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Thread: Mt. Sinai Center for Science & Medicine - by Skidmore Owings & Merrill

  1. #16
    Crabby airline hostess - stache's Avatar
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    Default On a side note -

    Quote Originally Posted by krulltime View Post

    "Mount Sinai is also totally reconstructing one of its existing buildings (120 feet in height) located at 5 East 102nd, between Madison and Fifth Avenue to consolidate and modernize its ambulatory and neighborhood health care programs....This project will begin construction in the fall of 2006."
    I spoke to a Sinai employee today and he said the above building will house most of the hospital's clinics, except for dental.

  2. #17

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    Mount Sinai hopes to sell site for 32-story condo tower

    Mount Sinai Hospital has retained Newmark Knight Frank to sell the apartment building at 1212 Fifth Avenue and an adjacent parcel that can be developed with a transfer of 315,000 square feet of development rights to create a 32-story residential condominium tower.

    1212 Fifth Avenue is a 15-story prewar apartment building on the southeast corner at 102nd Street and it contains 76 units "primarily occupied by Mount Sinai entities and employees who will vacate apartments and office and professional space as directed by Mount Sinai."

    The hospital says that "the apartments not occupied by Mount Sinai entities or employees (the 'non-Mount Sinai tenants') are either rent-controlled (9 units) or rent-stabilized (3 units.). The building is currently heated by steam from Mount Sinai and "the successful bidder must arrange a new heat source for 1212 Fifth Avenue because the Mount Sinai steam will be cut off at a scheduled date to be agreed with Mount Sinai at signing of a purchase, sale and development agreement."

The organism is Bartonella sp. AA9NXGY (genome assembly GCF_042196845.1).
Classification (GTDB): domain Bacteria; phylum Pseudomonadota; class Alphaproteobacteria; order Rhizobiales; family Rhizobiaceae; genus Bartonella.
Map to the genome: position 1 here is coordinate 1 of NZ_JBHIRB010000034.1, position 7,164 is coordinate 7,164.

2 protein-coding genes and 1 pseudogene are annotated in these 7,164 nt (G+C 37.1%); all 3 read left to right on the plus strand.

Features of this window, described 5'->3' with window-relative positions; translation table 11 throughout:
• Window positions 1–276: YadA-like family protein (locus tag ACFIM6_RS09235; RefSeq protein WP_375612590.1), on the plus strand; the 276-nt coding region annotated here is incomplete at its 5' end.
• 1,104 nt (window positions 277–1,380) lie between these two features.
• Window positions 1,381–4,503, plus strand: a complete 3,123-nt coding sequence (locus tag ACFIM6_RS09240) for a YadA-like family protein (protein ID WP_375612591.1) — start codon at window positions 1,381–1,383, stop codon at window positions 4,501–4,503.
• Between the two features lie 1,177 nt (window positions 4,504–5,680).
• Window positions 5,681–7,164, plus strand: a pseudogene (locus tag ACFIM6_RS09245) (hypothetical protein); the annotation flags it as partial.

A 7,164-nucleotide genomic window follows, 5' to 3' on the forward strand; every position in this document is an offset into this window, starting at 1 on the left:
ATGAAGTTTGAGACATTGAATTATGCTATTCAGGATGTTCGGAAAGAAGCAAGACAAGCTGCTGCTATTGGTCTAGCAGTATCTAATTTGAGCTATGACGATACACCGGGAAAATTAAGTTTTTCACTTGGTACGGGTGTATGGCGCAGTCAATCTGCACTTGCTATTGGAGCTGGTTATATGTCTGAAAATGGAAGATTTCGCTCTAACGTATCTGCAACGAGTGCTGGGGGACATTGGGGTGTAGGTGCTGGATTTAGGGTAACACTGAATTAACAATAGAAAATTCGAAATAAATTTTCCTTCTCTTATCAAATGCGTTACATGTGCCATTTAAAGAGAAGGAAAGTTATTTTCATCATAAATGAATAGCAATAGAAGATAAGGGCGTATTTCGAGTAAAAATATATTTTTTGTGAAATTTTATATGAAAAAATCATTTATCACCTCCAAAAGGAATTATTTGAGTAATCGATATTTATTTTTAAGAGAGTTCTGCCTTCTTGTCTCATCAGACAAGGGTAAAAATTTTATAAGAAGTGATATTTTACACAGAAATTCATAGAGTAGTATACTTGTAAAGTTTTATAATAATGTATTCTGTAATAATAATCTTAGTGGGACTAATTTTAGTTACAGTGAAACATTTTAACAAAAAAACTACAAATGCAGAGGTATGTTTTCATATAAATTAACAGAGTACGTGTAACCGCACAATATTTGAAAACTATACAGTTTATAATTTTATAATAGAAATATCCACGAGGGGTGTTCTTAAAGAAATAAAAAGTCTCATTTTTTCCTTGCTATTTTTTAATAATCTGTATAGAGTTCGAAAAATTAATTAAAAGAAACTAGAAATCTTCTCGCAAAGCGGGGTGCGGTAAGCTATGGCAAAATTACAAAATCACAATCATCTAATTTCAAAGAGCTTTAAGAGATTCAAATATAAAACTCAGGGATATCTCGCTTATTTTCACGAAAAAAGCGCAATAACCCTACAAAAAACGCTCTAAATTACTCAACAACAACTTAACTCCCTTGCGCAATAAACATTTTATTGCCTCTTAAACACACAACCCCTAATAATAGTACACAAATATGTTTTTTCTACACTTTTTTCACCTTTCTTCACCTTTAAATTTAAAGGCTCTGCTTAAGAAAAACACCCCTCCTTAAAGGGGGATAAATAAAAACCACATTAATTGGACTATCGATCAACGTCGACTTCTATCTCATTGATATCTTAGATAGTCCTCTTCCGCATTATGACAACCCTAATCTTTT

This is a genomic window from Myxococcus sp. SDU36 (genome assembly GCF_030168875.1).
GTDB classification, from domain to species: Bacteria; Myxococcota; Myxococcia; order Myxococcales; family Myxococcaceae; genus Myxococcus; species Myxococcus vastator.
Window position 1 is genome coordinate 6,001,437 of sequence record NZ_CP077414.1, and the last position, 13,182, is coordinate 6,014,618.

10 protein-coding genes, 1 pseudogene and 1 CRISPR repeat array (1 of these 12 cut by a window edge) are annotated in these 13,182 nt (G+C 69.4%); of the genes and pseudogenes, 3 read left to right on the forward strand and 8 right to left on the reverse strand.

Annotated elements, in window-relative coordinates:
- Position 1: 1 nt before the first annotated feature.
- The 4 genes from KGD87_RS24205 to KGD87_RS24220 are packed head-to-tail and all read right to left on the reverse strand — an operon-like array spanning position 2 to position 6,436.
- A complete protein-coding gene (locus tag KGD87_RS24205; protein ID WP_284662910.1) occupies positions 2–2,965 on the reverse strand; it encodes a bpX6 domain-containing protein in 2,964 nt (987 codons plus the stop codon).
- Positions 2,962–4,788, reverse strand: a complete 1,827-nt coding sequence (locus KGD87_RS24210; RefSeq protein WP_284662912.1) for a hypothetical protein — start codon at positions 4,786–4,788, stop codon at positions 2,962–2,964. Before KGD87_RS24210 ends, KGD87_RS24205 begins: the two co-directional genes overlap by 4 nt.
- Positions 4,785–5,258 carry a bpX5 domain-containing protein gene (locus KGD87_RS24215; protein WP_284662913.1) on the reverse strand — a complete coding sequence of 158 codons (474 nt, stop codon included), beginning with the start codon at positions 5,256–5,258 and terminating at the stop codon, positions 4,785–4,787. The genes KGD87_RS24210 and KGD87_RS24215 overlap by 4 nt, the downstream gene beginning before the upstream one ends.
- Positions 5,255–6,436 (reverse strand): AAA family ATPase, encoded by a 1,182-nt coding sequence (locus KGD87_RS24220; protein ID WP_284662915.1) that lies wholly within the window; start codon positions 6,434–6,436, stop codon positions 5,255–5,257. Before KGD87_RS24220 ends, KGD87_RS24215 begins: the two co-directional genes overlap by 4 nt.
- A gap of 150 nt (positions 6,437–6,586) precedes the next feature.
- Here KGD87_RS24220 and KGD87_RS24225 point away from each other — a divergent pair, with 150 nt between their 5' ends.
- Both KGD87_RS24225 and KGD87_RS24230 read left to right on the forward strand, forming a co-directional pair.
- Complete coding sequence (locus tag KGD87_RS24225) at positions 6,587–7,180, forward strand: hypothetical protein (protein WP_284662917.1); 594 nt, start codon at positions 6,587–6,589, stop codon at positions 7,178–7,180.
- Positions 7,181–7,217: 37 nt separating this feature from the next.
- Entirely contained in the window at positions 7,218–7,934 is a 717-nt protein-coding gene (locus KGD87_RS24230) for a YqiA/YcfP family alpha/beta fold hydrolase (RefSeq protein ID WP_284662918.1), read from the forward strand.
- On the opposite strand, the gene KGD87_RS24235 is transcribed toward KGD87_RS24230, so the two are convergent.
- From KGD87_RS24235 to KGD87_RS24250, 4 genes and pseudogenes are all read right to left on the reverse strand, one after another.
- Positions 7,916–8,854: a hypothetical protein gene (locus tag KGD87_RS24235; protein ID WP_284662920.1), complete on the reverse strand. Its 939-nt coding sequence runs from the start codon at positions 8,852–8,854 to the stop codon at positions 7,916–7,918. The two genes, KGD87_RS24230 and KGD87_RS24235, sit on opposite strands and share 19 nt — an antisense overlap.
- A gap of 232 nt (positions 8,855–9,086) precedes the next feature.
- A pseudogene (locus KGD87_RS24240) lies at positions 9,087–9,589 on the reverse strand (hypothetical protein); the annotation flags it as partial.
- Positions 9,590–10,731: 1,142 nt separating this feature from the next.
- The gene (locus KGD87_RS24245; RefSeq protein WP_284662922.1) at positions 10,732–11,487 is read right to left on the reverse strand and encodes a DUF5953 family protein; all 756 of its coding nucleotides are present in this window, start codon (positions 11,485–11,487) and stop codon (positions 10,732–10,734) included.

The new building will have "certain Mount Sinai mechanical facilities to be located in the base" and the developer "will receive fee title to all space except the space reserved for Mount Sinai for such mechanical facilities." Contiguous and adjacent to the new building will be a planned Mount Sinai Center for Science and Medicine, which is a separate project. The new building will have a courtyard for pedestrian and vehicle access between it and 1212 Fifth Avenue, according to the hospital.

    The 16-story apartment building at 1200 Fifth Avenue on the northeast corner at 101st Street was sold by the Mount Sinai Medical Center to Joseph Nakash, Joseph Chetrit, Lloyd Goldman and Mann Realty for about $61 million.

    The building is just to the north of the famous medical center, which had owned the rental apartment building for about three decades.
    The building was erected in 1928 and designed by Emery Roth, the architect of such major residential skyscrapers as the San Remo and the Beresford, both on Central Park West, and 870, 880, 993 and 1125 Fifth Avenue.